The best wine book ever
I love wine and I love books.
So it would stand to reason that wine books hold particular interest for me. So much so that when I visit a winery and the gift shop has a selection of books on wine, I’m likely to spend more time with the books than I do in the tasting room.
That’s why I became giddy with excitement when I received the brand-spanking-new sixth edition of The World Atlas of Wine, simply the most engrossing, most complete book on wine in, well, the world.
The World Atlas of Wine made its debut in 1971, when British wine scribe Hugh Johnson felt the wine world was at a point where it needed an atlas to show people where wine was coming from. Since that time, the five editions have been translated into 14 languages and sold more than 4 million copies, and Johnson has been awarded an Order of the British Empire for his services as wine writer. Heady stuff.
This edition is co-credited to both Johnson and Jancis Robinson, another Brit with an international reputation as a wine writer. Apparently Hugh is getting on, and the younger travel legs that Robinson possesses were vital to completion of the project given how far-flung the world of wine has become.
In the introduction, for example, there is a photo of a man with a merlot cutting in the Hebei province of China, where an Austrian wine concern has a new venture called Bodega Langes. Where, you ask, is the Hebei province? Well, if you turn to page 372, a map will show that it sits about 500 clicks southwest of Beijing.
Basically for every wine region in the world there is a comprehensive map. Say you have an interest in the Middle Mosel region of Germany where some of the best Riesling in the world is grown and made. Open up the maps and you’ll get topography, a rating of vineyards ranging from “exceptional” to “other,” and a history of the region that is exquisitely written.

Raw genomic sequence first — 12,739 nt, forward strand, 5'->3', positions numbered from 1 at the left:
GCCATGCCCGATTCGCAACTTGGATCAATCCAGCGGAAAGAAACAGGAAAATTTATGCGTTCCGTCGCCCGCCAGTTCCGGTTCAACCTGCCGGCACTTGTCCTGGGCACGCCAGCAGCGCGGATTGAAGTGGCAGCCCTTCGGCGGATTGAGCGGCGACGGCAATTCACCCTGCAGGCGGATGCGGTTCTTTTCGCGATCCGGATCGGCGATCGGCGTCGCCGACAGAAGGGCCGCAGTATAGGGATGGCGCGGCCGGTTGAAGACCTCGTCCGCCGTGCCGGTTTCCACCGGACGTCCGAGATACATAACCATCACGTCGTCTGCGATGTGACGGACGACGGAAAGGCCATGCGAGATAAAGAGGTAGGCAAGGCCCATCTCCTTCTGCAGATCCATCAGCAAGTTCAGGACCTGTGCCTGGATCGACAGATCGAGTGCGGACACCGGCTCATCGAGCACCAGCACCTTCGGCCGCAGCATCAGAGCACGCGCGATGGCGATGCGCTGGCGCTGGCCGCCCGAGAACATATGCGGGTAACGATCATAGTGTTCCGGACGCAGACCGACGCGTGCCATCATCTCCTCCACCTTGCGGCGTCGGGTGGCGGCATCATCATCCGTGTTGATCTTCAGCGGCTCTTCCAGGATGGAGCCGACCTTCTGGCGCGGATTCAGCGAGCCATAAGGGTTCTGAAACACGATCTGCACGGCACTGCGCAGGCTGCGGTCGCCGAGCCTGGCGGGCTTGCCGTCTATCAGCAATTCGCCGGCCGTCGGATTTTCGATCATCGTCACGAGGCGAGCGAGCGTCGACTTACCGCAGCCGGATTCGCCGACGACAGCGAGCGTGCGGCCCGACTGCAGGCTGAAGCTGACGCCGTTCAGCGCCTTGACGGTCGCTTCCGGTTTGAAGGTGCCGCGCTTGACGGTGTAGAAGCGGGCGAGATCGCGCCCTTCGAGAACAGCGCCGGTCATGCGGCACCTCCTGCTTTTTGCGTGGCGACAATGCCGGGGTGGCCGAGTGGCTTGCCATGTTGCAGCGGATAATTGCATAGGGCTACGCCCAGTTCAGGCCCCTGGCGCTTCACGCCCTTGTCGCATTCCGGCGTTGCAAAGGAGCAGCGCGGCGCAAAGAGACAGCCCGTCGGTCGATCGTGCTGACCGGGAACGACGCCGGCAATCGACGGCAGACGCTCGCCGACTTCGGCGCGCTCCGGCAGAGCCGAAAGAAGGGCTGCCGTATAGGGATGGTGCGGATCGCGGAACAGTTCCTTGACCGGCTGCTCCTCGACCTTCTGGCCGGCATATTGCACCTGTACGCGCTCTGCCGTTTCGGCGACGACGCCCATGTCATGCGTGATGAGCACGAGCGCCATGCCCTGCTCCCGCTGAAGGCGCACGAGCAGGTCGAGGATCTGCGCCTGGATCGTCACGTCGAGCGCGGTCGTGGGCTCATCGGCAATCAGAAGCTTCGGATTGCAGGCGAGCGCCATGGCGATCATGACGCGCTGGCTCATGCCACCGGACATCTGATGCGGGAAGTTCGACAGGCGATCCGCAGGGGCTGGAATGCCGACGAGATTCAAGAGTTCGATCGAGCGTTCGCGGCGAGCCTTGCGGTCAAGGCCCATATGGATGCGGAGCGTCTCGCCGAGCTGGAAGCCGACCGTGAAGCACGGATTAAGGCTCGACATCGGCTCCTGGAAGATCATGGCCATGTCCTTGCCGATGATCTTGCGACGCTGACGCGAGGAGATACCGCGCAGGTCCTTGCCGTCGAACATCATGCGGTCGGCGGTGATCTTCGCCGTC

The grandeur of the book lies in its immense coverage of the wine world. But the beauty of the book, the thing that sets it apart from other wine tomes, is found in the prose. The way in which Jancis and Hugh introduce readers to places and soils and shade and light and rivers and breezes. They write from experience. And their experience comes from being two knowledgeable and finely tuned human beings who can recognize the joy of river wind blowing up a slate hillside and have the ability to describe that joy.
And they are not above including opinions in their prose as well. Agree with them or not, both Hugh and Jancis have strong feelings about things like the over-oaking of wine, the consolidation of the industry, and how money has changed the art of winemaking. But while they may address these issues in dry asides, they are not so jaded as to miss all the best that wine in the 21st century has to offer.
The best way to use The World Atlas of Wine is to keep it near your bar or cellar or wine rack. When you select a bottle to drink, take 10 minutes and open the book to the area where the wine came from and read a passage or two. It will help you get a greater “world” perspective on what you drink, and it will be a lot of fun as well.
Many wine shops think so highly of The World Atlas of Wine that they have it in-store to help buyers by providing them a reference. It is an excellent tool for use in perusing the wine shelves.
If this book were a wine, it would be a fine Burgundy: steeped in history, in love with the land from which it came, and crafted by a winemaker with a deft and talented hand. The only downside is it is too big to take with you.
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